April 29, 2003

Possession of downloaded child porn is stiff sentence in Johnson County, Texas

The National Center for Missing and Exploited Children in Virginia tipped the Internet Bureau of Greg Abbott's Texas Attorney General's office that a third party had reported a person suspected to be in possession of child pornography. That person is former Tarrant County Community College police officer, Ernest Dwaine Brown, 46. Based on the tip they had received, the Internet Bureau obtained a search warrant and discovered child porn on Mr. Brown's computer. More items were found on a CD, which constitutes promotion under the Texas statute. Johnson County District Attorney Dale Hannah, assisted by Assistant Attorney General Maya Guerra-Gamble prosecuted Mr. Brown on 10 counts of possession and three counts of promotion of child pornography. In a deal worked out between the prosecution and the defendant, Mr. Brown agreed to plead guilty in exchange for a sentence of 14 years. He had no prior criminal record. Pronouncing that sex crimes are not tolerated in Johnson County, DA Hanna said, "This shows how seriously we take these offenses in this county."

When I was first told about this case, it was reported as if the Internet Bureau and other agencies were monitoing Internet activity in an effort to locate and curb traffic in child pornography. After having read ths story, it appears that it was just another case of someone informing on someone else. Despite my feelings about governmental intrusion into the private sector of people's lives, I have also indicated that I supportive of all governmental action to protect the health and welfare of children. While the mere possession of and trading of child porn does not directly affect the lives of children, it is one of those cause and effect situations, similar to what I discussed with regard to the War on Drugs being mostly targeted toward stopping the flow of drugs by jailing the users and drying up the demand for drugs. If people demand something, and are willing to pay enough for it, someone else will provide it. In this scenario, the only way to provide the product is to injure the health and welfare of children, somewhere somehow. As I see it, the person's right to posess the material does not override any child's right to have a happy, secure childhood. 14 years does seem a little steep, but I am pretty sure, having personal knowledge of what kind of verdicts Johnson County juries handed down in the past, that Mr. Brown was wise to take that deal.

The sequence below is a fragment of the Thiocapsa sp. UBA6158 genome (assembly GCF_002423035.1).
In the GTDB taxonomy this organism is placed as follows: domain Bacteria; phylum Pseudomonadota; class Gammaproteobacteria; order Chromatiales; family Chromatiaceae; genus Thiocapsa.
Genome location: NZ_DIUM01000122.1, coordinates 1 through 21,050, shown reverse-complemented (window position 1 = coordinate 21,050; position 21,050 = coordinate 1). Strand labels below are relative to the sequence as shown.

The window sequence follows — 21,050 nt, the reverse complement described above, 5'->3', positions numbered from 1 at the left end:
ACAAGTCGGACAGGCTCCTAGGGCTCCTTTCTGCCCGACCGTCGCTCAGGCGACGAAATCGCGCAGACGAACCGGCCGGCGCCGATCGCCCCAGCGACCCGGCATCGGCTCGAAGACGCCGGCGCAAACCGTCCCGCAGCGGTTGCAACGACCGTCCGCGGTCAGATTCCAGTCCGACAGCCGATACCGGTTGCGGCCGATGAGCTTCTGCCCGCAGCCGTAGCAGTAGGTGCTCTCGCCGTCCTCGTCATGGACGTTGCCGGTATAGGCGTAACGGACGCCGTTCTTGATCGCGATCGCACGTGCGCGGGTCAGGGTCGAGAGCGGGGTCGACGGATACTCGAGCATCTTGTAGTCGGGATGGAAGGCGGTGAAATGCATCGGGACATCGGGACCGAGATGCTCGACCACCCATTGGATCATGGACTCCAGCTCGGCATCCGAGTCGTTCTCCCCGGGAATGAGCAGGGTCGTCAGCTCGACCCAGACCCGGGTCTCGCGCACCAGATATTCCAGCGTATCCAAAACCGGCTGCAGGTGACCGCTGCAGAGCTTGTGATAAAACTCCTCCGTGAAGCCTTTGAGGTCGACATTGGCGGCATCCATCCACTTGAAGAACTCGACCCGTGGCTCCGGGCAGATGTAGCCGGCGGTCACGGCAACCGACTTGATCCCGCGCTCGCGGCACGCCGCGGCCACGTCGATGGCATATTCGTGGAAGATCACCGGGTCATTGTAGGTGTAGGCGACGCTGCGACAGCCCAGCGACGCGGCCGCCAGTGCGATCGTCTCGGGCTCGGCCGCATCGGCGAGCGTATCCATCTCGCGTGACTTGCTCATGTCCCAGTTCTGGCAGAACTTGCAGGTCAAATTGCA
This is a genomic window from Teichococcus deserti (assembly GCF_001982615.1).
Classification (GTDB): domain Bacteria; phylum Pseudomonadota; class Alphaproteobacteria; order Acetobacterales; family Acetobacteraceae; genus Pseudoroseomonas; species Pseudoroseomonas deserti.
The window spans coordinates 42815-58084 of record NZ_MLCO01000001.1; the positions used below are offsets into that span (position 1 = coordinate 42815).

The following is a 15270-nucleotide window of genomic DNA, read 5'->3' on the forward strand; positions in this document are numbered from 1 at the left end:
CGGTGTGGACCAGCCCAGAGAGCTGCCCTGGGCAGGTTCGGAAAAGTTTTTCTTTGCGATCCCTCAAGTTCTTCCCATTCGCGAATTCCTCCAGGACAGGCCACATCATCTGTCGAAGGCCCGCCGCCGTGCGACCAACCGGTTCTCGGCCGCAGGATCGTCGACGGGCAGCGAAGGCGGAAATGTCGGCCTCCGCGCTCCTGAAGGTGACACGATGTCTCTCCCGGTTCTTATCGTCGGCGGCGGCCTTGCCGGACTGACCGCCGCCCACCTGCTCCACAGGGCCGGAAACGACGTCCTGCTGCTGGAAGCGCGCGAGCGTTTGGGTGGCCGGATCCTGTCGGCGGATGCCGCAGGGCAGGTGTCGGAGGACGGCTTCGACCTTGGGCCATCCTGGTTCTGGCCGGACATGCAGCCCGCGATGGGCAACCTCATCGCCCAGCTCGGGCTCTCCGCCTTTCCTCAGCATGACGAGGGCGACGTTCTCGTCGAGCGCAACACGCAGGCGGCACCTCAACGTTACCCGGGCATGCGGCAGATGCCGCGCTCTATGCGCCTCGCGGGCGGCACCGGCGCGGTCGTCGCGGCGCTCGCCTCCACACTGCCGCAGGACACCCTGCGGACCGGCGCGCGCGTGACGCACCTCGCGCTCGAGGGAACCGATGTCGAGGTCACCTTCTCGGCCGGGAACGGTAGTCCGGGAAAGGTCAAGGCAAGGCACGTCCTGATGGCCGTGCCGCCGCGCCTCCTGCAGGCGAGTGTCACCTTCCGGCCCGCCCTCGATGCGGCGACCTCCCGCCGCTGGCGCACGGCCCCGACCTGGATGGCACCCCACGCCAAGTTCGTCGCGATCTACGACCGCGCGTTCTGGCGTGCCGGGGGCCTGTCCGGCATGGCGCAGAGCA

Posted by Tiger at April 29, 2003 01:58 PM